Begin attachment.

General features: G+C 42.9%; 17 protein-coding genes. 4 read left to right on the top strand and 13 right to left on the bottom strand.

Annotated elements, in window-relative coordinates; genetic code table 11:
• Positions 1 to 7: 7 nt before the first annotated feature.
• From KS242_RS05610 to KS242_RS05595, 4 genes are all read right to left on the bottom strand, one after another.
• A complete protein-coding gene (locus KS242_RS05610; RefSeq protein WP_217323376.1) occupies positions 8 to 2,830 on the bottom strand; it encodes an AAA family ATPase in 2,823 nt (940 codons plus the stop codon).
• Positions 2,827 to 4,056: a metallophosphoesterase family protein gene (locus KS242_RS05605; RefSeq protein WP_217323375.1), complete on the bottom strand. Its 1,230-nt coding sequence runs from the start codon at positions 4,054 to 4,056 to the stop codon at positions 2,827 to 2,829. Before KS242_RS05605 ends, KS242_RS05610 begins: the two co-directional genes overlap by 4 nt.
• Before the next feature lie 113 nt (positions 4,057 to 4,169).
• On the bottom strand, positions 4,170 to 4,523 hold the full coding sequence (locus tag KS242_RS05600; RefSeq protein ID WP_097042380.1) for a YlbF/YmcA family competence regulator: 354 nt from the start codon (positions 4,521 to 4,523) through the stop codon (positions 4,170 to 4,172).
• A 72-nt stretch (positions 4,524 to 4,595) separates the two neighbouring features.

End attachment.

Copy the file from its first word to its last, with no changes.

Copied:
General features: G+C 42.9%; 17 protein-coding genes. 4 read left to right on the top strand and 13 right to left on the bottom strand.

Annotated elements, in window-relative coordinates; genetic code table 11:
• Positions 1 to 7: 7 nt before the first annotated feature.
• From KS242_RS05610 to KS242_RS05595, 4 genes are all read right to left on the bottom strand, one after another.
• A complete protein-coding gene (locus KS242_RS05610; RefSeq protein WP_217323376.1) occupies positions 8 to 2,830 on the bottom strand; it encodes an AAA family ATPase in 2,823 nt (940 codons plus the stop codon).
• Positions 2,827 to 4,056: a metallophosphoesterase family protein gene (locus KS242_RS05605; RefSeq protein WP_217323375.1), complete on the bottom strand. Its 1,230-nt coding sequence runs from the start codon at positions 4,054 to 4,056 to the stop codon at positions 2,827 to 2,829. Before KS242_RS05605 ends, KS242_RS05610 begins: the two co-directional genes overlap by 4 nt.
• Before the next feature lie 113 nt (positions 4,057 to 4,169).
• On the bottom strand, positions 4,170 to 4,523 hold the full coding sequence (locus tag KS242_RS05600; RefSeq protein ID WP_097042380.1) for a YlbF/YmcA family competence regulator: 354 nt from the start codon (positions 4,521 to 4,523) through the stop codon (positions 4,170 to 4,172).
• A 72-nt stretch (positions 4,524 to 4,595) separates the two neighbouring features.